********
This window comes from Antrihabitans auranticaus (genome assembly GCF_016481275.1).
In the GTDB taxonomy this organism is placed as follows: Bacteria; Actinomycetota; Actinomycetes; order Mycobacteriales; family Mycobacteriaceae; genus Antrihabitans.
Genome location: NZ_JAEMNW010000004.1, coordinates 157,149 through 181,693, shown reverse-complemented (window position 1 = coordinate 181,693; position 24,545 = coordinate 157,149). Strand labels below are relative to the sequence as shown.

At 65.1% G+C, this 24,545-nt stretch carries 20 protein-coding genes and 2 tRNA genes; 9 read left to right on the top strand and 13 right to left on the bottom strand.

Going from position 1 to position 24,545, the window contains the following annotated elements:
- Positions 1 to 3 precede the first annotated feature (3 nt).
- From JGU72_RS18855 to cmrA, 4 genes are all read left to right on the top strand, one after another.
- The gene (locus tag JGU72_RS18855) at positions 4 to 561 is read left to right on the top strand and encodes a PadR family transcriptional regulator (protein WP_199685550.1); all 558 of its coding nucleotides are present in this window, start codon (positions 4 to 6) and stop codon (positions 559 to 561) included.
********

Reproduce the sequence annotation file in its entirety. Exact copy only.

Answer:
This window comes from Antrihabitans auranticaus (genome assembly GCF_016481275.1).
In the GTDB taxonomy this organism is placed as follows: Bacteria; Actinomycetota; Actinomycetes; order Mycobacteriales; family Mycobacteriaceae; genus Antrihabitans.
Genome location: NZ_JAEMNW010000004.1, coordinates 157,149 through 181,693, shown reverse-complemented (window position 1 = coordinate 181,693; position 24,545 = coordinate 157,149). Strand labels below are relative to the sequence as shown.

At 65.1% G+C, this 24,545-nt stretch carries 20 protein-coding genes and 2 tRNA genes; 9 read left to right on the top strand and 13 right to left on the bottom strand.

Going from position 1 to position 24,545, the window contains the following annotated elements:
- Positions 1 to 3 precede the first annotated feature (3 nt).
- From JGU72_RS18855 to cmrA, 4 genes are all read left to right on the top strand, one after another.
- The gene (locus tag JGU72_RS18855) at positions 4 to 561 is read left to right on the top strand and encodes a PadR family transcriptional regulator (protein WP_199685550.1); all 558 of its coding nucleotides are present in this window, start codon (positions 4 to 6) and stop codon (positions 559 to 561) included.